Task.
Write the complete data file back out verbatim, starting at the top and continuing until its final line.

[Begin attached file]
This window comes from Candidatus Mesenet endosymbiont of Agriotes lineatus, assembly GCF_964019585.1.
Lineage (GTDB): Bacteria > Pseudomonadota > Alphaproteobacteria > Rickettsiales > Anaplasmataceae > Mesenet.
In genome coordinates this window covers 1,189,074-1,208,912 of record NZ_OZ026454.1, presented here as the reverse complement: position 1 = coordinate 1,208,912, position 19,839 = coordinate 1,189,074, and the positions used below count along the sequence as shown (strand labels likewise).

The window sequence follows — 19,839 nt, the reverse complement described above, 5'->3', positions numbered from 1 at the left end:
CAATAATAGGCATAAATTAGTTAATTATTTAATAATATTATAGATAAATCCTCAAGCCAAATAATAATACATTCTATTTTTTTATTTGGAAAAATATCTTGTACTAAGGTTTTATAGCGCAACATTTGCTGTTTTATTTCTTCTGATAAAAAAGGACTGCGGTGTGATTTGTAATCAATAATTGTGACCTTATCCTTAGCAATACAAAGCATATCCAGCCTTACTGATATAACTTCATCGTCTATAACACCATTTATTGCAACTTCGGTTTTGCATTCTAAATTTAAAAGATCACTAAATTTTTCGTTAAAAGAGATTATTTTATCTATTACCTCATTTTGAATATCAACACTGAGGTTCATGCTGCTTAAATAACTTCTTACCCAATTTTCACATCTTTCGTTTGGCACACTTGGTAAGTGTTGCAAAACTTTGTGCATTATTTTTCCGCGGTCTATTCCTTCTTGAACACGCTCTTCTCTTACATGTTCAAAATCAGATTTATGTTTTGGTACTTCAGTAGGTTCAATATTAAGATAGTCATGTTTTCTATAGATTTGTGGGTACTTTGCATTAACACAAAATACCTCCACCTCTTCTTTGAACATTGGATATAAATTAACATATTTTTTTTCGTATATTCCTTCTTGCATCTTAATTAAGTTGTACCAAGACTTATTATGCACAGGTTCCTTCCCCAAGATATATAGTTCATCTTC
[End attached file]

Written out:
This window comes from Candidatus Mesenet endosymbiont of Agriotes lineatus, assembly GCF_964019585.1.
Lineage (GTDB): Bacteria > Pseudomonadota > Alphaproteobacteria > Rickettsiales > Anaplasmataceae > Mesenet.
In genome coordinates this window covers 1,189,074-1,208,912 of record NZ_OZ026454.1, presented here as the reverse complement: position 1 = coordinate 1,208,912, position 19,839 = coordinate 1,189,074, and the positions used below count along the sequence as shown (strand labels likewise).

The window sequence follows — 19,839 nt, the reverse complement described above, 5'->3', positions numbered from 1 at the left end:
CAATAATAGGCATAAATTAGTTAATTATTTAATAATATTATAGATAAATCCTCAAGCCAAATAATAATACATTCTATTTTTTTATTTGGAAAAATATCTTGTACTAAGGTTTTATAGCGCAACATTTGCTGTTTTATTTCTTCTGATAAAAAAGGACTGCGGTGTGATTTGTAATCAATAATTGTGACCTTATCCTTAGCAATACAAAGCATATCCAGCCTTACTGATATAACTTCATCGTCTATAACACCATTTATTGCAACTTCGGTTTTGCATTCTAAATTTAAAAGATCACTAAATTTTTCGTTAAAAGAGATTATTTTATCTATTACCTCATTTTGAATATCAACACTGAGGTTCATGCTGCTTAAATAACTTCTTACCCAATTTTCACATCTTTCGTTTGGCACACTTGGTAAGTGTTGCAAAACTTTGTGCATTATTTTTCCGCGGTCTATTCCTTCTTGAACACGCTCTTCTCTTACATGTTCAAAATCAGATTTATGTTTTGGTACTTCAGTAGGTTCAATATTAAGATAGTCATGTTTTCTATAGATTTGTGGGTACTTTGCATTAACACAAAATACCTCCACCTCTTCTTTGAACATTGGATATAAATTAACATATTTTTTTTCGTATATTCCTTCTTGCATCTTAATTAAGTTGTACCAAGACTTATTATGCACAGGTTCCTTCCCCAAGATATATAGTTCATCTTC